…A Smaller Symi…
4th/5th June 2016
So far on our sailing trip, each bay/harbour we had gone to had been more interesting, more pretty and everybody we had met were all very nice and friendly! After leaving Alimia, we were heading towards the very quiet and small island of Halki, also, very close to Rhodes. The trip today was short, so we sailed most of the way and, as usual, parked perfectly in our tight gap on the pontoon.
Halki-(Khalki)- is a beautiful and primitive island with fine beaches and very clear waters. The main harbour, called Emporio, is very picturesque, with all the houses in different colours similar to that of Simi, on a smaller and less unassuming scale.
On entering this very sheltered bay that carves inland, you can see the two tall bell towers lingering over the red tiled roofs, and not far up the hill are the three, old windmills, conspicuous even from out at sea. Halki is rugged and barren and over the years it’s inhabitants have left for a better life on Rhodes and Kos. All its left with now are people visiting on day tours, and sailors, who normally stop here for the night.
The name, Halki, comes from the copper mines which the island once had. There is very little history about the island during the prehistoric times, but between the 5th and the 10th centuries -(BC)-, it enjoyed a time of wealth and luck from these copper mines. In the 13th century the Venetian forces arrived and put in place many tough regulations about who could own what. The Venetians also built a large fortress on the site of the old Acropolis, and within the castle-(in Chorio)-stands the church of St Nicholas, which has many wall paintings and frescos. The island was then taken over by the Ottomans, then the Italians until the end of the war when it was incorporated into the Greek republic.
THINGS TO DO BITS
Despite it’s proximity to the bustling island of Rhodes, Halki is very untouched by the effects of tourism. There aren’t many cars on the island, nor are there many scooters, and most of the supplies come from the ferry that docks in the brightly coloured main town each day. Emporio, which is the main town on the island and has the most inhabitants, is very much like a smaller Symi. With its neo-classical buildings and beautifully turquoise waters, the harbour has many, very special photo opportunities lingering around each street corner. Also in the town, is the very pretty and picturesque Church of Aghois Nikolaos-(Church of Saint Nicholas)-, with its fine bell tower painted in bright sky blue and cloud white it has also a small museum, which certainly makes it an interesting visit.
Although the island is not very green and is infact very barren, it is still a very pleasant and fascinating place to hike. Following the one road on the island would take you to a monastery over 500 metres above sea level, but on the way, you get to see the old capital called Chorio which is now standing in ruins on a very sloped hill-(This is were the Ancient castle stands)-. However, it is worth the 8km walk, because the view from the top is called “The Endless Blue”, and you get to look over the crystal clear water of the Aegean.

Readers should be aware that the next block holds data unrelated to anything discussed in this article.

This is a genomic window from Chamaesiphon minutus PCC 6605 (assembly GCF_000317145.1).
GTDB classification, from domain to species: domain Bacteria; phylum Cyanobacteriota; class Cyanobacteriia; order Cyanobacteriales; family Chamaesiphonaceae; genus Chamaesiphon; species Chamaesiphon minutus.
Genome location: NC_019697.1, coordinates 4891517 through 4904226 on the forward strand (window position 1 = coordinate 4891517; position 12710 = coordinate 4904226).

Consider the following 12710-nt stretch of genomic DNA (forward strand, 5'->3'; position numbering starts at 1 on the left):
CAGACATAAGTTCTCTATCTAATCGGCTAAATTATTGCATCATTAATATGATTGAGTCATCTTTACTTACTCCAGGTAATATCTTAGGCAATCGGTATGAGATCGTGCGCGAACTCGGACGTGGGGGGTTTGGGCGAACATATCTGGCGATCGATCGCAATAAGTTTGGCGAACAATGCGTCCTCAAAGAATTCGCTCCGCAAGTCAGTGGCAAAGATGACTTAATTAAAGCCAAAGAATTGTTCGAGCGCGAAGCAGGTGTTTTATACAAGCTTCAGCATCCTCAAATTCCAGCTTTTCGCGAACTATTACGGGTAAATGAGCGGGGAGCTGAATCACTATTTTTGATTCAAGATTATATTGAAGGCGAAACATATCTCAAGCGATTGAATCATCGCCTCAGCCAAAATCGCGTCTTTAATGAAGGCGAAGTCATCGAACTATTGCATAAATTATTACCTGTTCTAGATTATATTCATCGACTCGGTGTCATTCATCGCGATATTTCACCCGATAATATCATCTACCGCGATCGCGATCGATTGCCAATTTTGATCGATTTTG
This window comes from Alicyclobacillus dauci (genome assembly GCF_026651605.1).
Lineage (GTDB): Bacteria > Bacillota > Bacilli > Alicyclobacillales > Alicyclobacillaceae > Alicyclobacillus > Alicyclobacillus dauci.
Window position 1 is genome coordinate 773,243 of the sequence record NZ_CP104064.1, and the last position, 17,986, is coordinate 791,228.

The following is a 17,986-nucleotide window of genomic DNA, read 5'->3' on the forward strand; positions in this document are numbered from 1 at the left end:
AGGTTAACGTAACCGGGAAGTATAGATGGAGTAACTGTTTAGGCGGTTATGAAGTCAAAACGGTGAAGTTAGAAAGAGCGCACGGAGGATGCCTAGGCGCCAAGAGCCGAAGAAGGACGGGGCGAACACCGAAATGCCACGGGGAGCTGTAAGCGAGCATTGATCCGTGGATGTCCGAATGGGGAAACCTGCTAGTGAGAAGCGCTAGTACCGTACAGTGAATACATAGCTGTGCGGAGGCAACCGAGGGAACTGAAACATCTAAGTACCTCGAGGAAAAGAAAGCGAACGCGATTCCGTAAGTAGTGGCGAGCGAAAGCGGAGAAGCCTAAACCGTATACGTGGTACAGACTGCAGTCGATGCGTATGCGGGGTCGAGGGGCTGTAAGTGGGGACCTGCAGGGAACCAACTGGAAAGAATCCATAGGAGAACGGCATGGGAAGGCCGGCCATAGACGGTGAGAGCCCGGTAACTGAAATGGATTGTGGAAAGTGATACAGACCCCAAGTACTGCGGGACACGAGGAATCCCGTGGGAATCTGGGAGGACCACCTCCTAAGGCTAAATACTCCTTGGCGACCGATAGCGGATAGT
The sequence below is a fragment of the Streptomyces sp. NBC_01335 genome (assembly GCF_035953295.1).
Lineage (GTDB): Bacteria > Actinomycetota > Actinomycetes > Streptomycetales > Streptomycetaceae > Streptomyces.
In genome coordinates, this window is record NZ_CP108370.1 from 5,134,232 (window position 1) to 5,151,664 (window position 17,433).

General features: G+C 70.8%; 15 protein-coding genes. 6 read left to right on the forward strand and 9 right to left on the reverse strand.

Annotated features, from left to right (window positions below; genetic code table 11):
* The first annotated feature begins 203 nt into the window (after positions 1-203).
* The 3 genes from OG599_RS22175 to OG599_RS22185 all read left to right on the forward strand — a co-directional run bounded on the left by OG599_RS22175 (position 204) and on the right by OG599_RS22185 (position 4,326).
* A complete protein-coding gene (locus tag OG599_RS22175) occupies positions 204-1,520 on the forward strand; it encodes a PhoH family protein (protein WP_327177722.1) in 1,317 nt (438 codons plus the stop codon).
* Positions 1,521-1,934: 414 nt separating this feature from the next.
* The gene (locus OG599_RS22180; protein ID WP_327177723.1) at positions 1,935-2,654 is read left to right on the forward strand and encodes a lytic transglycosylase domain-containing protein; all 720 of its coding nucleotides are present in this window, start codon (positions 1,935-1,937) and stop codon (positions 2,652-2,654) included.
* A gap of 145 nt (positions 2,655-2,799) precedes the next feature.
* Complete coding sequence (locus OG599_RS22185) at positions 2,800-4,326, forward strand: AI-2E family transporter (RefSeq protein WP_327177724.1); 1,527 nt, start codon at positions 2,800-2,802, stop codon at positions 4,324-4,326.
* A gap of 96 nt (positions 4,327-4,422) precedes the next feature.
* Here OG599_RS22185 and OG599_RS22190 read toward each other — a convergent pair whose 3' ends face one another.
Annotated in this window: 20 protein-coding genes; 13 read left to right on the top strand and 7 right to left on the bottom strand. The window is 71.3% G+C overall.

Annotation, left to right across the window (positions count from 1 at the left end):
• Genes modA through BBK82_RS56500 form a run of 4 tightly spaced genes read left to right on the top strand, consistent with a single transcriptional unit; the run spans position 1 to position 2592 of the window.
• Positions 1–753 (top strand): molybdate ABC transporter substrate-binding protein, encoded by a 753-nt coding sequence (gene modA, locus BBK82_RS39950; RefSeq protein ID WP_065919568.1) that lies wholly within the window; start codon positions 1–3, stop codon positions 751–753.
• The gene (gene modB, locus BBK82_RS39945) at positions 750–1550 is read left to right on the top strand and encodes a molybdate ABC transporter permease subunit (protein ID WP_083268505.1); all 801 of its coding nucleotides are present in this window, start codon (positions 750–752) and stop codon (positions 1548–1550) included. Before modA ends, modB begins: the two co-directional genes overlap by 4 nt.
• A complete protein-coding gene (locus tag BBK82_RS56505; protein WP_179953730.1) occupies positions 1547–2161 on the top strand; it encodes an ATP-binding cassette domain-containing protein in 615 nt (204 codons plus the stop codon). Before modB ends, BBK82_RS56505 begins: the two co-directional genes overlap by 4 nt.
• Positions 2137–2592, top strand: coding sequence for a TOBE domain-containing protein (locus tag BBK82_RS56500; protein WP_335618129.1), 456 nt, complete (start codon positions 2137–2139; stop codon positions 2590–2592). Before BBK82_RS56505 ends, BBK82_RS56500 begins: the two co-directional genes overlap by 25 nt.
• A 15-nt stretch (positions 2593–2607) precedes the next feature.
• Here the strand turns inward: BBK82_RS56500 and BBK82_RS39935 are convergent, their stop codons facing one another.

On other walks, the end point is sometimes a beautifully, sandy beach which dot the island each in many secret bays. There are five/six walks that you could do on the island, and you can buy hiking maps from many of the “loveliness” shops, dotted around Emporio’s promenade.
OUR FIRST HAND EXPERIENCES
Well, on the 4th, mum and I explored this small and quiet town. After having lunch at the Valantis Grill House,-(I highly recommend it if you visit the island)- we went on a long walk that, we hoped would take us to a beach. Each corner, like in Symi, was a photo opportunity! Each street was tight and claustrophobic and all the houses were beautifully painted in neo-classical colours. As we ventured around the town, I impressed the locals with my fluent Greek, which consisted of ONLY hello, thank you, and thank you very much! On the way, we also passed the old bell tower, a military base-(which looked as though it had five or six, large artillery gun)-, and, a brightly painted monastery which over looked the turquoise waters of Mediterranean.
On the way back, we saw a sign pointing towards another beach, which is called Ftengia. This route took us over a hill, past the three windmills which are very conspicuous from the sea, and we saw a very loud, (and hot) donkey. Ftengia, is on the entrance to the bay and below the windmills, but, the beach is small and has only a few sun beds. However, the waters are very clear and warm…..what more could you ask for!😄
After a drink at the restaurant, which is on beach front, we followed a goat track down along the coast and back into the, now busier town.